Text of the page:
Assertions by Rosenberg
In October 2001, as soon as it became known that the Ames strain of anthrax had been used in the attacks, Barbara Hatch Rosenberg and others began suggesting that the attack might be the work of a "rogue CIA agent", and they provided the name of the "most likely" person to the FBI. On November 21, 2001, Rosenberg made similar statements to the Biological and Toxic Weapons convention in Geneva. In December 2001, she published "A Compilation of Evidence and Comments on the Source of the Mailed Anthrax" via the web site of the Federation of American Scientists (FAS) suggesting the attacks were "perpetrated with the unwitting assistance of a sophisticated government program".
Rosenberg discussed the case with reporters from the New York Times. On January 4, 2002, Nicholas Kristof of the New York Times published a column titled "Profile of a Killer" stating "I think I know who sent out the anthrax last fall." For months, Rosenberg gave speeches and stated her beliefs to many reporters from around the world. She posted "Analysis of the Anthrax Attacks" to the FAS web site on January 17, 2002. On February 5, 2002 she published an article called "Is the FBI Dragging Its Feet?" At the time, the FBI denied reports that investigators had identified a chief suspect, saying "There is no prime suspect in this case at this time." The Washington Post reported that "FBI officials over the last week have flatly discounted Dr. Rosenberg's claims."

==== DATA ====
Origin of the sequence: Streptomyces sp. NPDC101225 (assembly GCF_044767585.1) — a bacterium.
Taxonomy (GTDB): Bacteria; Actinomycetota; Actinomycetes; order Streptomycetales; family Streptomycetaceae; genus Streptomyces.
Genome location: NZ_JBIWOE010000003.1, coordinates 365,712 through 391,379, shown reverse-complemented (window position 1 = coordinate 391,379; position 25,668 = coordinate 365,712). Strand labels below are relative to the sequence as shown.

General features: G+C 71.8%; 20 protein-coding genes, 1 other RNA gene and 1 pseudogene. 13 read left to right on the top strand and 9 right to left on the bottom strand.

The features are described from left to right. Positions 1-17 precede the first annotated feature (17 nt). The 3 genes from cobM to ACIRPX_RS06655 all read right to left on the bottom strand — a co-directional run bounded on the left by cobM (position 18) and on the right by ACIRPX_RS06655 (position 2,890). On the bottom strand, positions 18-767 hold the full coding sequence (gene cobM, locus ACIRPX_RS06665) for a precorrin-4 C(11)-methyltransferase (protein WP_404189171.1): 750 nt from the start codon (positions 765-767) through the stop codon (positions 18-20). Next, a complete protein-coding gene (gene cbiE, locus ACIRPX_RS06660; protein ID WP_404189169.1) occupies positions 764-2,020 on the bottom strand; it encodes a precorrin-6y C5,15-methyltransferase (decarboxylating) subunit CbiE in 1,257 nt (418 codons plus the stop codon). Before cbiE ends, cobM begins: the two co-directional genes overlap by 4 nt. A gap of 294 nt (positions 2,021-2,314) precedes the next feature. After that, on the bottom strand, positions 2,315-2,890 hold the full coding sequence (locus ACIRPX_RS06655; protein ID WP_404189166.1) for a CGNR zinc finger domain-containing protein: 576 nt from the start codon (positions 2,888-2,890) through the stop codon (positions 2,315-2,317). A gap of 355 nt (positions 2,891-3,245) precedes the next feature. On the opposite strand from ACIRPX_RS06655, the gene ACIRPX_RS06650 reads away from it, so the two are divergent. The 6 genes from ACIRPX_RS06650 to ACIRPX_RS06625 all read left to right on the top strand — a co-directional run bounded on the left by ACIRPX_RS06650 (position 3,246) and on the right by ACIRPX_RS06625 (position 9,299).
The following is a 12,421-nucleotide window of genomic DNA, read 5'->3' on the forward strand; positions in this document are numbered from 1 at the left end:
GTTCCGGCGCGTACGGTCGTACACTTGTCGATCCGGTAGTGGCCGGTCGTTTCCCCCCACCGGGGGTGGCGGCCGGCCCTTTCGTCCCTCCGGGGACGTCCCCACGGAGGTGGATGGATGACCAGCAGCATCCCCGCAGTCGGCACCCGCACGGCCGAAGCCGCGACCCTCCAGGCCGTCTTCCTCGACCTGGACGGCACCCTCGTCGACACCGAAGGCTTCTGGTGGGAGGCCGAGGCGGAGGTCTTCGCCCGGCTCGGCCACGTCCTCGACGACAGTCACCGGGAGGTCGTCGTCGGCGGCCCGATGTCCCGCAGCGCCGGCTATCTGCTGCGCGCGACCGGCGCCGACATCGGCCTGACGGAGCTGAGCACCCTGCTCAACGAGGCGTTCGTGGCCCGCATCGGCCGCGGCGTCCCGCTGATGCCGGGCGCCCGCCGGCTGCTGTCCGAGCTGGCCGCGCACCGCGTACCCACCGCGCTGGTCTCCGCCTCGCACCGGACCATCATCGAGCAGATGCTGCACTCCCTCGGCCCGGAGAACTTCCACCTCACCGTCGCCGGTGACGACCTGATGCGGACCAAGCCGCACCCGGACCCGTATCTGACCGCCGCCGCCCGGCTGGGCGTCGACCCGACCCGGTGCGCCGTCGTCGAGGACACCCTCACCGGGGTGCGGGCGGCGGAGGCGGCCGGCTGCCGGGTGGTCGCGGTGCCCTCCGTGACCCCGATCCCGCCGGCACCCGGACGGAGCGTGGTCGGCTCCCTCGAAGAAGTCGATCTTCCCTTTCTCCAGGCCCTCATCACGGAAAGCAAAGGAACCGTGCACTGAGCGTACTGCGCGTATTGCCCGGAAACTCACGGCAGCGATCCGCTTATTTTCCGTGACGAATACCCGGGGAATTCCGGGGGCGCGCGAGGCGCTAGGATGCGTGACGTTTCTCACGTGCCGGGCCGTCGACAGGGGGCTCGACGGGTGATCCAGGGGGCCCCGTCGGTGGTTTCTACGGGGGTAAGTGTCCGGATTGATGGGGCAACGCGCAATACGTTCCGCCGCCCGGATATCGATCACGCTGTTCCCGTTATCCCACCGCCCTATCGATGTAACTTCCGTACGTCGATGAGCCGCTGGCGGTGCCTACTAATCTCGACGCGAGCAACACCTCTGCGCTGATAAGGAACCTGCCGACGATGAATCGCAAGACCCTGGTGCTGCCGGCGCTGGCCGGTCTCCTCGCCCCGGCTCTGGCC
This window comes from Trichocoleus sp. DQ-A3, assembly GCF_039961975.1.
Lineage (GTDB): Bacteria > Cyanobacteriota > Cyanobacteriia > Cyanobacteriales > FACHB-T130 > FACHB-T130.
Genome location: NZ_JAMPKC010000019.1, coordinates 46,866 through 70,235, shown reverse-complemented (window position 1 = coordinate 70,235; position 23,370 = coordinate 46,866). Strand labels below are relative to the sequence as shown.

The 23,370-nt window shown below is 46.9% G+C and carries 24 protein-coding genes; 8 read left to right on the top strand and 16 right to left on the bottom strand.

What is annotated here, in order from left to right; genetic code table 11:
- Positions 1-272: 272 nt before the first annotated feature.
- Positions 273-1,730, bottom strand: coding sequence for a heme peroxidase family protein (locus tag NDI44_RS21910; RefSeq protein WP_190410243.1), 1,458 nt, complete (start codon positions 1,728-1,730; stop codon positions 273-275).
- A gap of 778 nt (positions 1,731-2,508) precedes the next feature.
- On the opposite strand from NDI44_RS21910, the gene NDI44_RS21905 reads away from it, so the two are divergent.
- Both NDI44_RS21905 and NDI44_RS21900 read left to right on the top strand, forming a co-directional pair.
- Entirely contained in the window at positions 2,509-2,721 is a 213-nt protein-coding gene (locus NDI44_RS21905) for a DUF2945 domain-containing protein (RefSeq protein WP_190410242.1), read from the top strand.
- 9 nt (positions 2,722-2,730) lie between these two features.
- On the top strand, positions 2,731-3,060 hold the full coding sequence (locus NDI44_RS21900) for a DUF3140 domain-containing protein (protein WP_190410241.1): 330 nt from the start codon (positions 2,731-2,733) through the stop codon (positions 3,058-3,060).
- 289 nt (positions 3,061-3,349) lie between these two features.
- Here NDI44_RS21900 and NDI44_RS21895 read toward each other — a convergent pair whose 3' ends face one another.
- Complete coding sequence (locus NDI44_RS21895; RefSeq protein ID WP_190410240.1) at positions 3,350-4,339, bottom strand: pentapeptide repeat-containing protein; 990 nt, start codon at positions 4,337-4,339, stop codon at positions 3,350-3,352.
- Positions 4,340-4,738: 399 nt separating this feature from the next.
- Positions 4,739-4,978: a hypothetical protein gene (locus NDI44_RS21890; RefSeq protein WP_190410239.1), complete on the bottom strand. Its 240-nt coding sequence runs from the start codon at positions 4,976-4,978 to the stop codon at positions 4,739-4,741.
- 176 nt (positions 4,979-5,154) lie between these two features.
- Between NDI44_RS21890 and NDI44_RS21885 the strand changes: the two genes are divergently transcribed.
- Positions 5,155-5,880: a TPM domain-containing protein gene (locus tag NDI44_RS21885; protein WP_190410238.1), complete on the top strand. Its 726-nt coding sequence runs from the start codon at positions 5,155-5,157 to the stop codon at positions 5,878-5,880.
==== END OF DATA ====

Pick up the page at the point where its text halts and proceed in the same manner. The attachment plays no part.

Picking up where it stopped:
On June 13, 2002, Rosenberg posted "The Anthrax Case: What the FBI Knows" to the FAS site. On June 18, 2002, Rosenberg presented her theories to senate staffers working for Senators Daschle and Leahy. One week later, on June 25, the FBI publicly searched Hatfill's apartment, turning him into a household name. "The FBI also pointed out that Hatfill had agreed to the search and is not considered a suspect." Both The American Prospect and Salon.com reported that "Hatfill is not a suspect in the anthrax case, the FBI says." On August 3, 2002, Rosenberg told the media that the FBI asked her if "a team of government scientists could be trying to frame Steven J. Hatfill."
Person of interest
In August 2002, Attorney General John Ashcroft labeled Hatfill a "person of interest" in a press conference, although no charges were brought against him. Hatfill, a virologist, vehemently denied he had anything to do with the anthrax (bacteria) mailings and sued the FBI, the Justice Department, John Ashcroft, Alberto Gonzales, and others for violating his constitutional rights and for violating the Privacy Act. On June 27, 2008, the Department of Justice announced it would settle Hatfill's case for $5.8 million.